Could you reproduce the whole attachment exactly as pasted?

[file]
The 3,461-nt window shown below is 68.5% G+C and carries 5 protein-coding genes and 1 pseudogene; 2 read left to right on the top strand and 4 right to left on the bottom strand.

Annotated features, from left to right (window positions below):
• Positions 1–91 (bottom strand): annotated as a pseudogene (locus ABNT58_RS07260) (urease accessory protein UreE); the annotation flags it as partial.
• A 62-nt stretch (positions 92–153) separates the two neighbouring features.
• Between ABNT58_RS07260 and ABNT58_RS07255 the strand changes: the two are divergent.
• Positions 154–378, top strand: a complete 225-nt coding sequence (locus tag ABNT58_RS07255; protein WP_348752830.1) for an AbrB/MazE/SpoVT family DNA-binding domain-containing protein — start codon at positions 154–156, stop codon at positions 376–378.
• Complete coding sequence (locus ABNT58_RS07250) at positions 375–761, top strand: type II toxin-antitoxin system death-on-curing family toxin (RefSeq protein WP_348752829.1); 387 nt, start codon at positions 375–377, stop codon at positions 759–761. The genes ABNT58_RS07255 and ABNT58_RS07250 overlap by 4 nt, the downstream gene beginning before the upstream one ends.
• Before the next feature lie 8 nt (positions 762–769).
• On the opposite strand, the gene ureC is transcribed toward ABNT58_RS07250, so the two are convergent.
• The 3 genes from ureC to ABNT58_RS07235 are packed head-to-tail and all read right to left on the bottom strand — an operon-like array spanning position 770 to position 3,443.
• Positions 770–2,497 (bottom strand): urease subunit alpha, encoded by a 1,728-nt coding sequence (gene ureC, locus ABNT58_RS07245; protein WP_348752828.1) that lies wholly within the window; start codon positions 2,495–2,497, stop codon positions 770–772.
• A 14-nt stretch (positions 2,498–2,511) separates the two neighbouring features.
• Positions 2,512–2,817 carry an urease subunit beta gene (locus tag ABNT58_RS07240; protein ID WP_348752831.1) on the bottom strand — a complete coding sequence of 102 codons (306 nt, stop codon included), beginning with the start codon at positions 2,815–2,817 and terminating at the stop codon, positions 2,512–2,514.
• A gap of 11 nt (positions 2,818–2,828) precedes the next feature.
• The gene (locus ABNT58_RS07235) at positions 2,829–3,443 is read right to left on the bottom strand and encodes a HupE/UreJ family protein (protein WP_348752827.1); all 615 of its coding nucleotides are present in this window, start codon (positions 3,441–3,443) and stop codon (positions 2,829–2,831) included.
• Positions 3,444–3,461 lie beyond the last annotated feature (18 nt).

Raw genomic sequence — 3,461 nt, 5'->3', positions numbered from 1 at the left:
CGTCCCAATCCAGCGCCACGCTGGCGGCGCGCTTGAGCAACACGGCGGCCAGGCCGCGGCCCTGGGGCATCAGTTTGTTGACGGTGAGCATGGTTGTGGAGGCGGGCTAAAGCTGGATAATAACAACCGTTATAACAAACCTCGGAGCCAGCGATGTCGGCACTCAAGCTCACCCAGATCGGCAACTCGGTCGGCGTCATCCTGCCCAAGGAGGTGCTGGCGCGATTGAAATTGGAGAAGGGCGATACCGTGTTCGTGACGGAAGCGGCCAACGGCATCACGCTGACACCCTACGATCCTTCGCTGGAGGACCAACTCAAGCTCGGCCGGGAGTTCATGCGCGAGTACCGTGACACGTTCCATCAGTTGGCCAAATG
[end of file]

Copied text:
The 3,461-nt window shown below is 68.5% G+C and carries 5 protein-coding genes and 1 pseudogene; 2 read left to right on the top strand and 4 right to left on the bottom strand.

Annotated features, from left to right (window positions below):
• Positions 1–91 (bottom strand): annotated as a pseudogene (locus ABNT58_RS07260) (urease accessory protein UreE); the annotation flags it as partial.
• A 62-nt stretch (positions 92–153) separates the two neighbouring features.
• Between ABNT58_RS07260 and ABNT58_RS07255 the strand changes: the two are divergent.
• Positions 154–378, top strand: a complete 225-nt coding sequence (locus tag ABNT58_RS07255; protein WP_348752830.1) for an AbrB/MazE/SpoVT family DNA-binding domain-containing protein — start codon at positions 154–156, stop codon at positions 376–378.
• Complete coding sequence (locus ABNT58_RS07250) at positions 375–761, top strand: type II toxin-antitoxin system death-on-curing family toxin (RefSeq protein WP_348752829.1); 387 nt, start codon at positions 375–377, stop codon at positions 759–761. The genes ABNT58_RS07255 and ABNT58_RS07250 overlap by 4 nt, the downstream gene beginning before the upstream one ends.
• Before the next feature lie 8 nt (positions 762–769).
• On the opposite strand, the gene ureC is transcribed toward ABNT58_RS07250, so the two are convergent.
• The 3 genes from ureC to ABNT58_RS07235 are packed head-to-tail and all read right to left on the bottom strand — an operon-like array spanning position 770 to position 3,443.
• Positions 770–2,497 (bottom strand): urease subunit alpha, encoded by a 1,728-nt coding sequence (gene ureC, locus ABNT58_RS07245; protein WP_348752828.1) that lies wholly within the window; start codon positions 2,495–2,497, stop codon positions 770–772.
• A 14-nt stretch (positions 2,498–2,511) separates the two neighbouring features.
• Positions 2,512–2,817 carry an urease subunit beta gene (locus tag ABNT58_RS07240; protein ID WP_348752831.1) on the bottom strand — a complete coding sequence of 102 codons (306 nt, stop codon included), beginning with the start codon at positions 2,815–2,817 and terminating at the stop codon, positions 2,512–2,514.
• A gap of 11 nt (positions 2,818–2,828) precedes the next feature.
• The gene (locus ABNT58_RS07235) at positions 2,829–3,443 is read right to left on the bottom strand and encodes a HupE/UreJ family protein (protein WP_348752827.1); all 615 of its coding nucleotides are present in this window, start codon (positions 3,441–3,443) and stop codon (positions 2,829–2,831) included.
• Positions 3,444–3,461 lie beyond the last annotated feature (18 nt).

Raw genomic sequence — 3,461 nt, 5'->3', positions numbered from 1 at the left:
CGTCCCAATCCAGCGCCACGCTGGCGGCGCGCTTGAGCAACACGGCGGCCAGGCCGCGGCCCTGGGGCATCAGTTTGTTGACGGTGAGCATGGTTGTGGAGGCGGGCTAAAGCTGGATAATAACAACCGTTATAACAAACCTCGGAGCCAGCGATGTCGGCACTCAAGCTCACCCAGATCGGCAACTCGGTCGGCGTCATCCTGCCCAAGGAGGTGCTGGCGCGATTGAAATTGGAGAAGGGCGATACCGTGTTCGTGACGGAAGCGGCCAACGGCATCACGCTGACACCCTACGATCCTTCGCTGGAGGACCAACTCAAGCTCGGCCGGGAGTTCATGCGCGAGTACCGTGACACGTTCCATCAGTTGGCCAAATG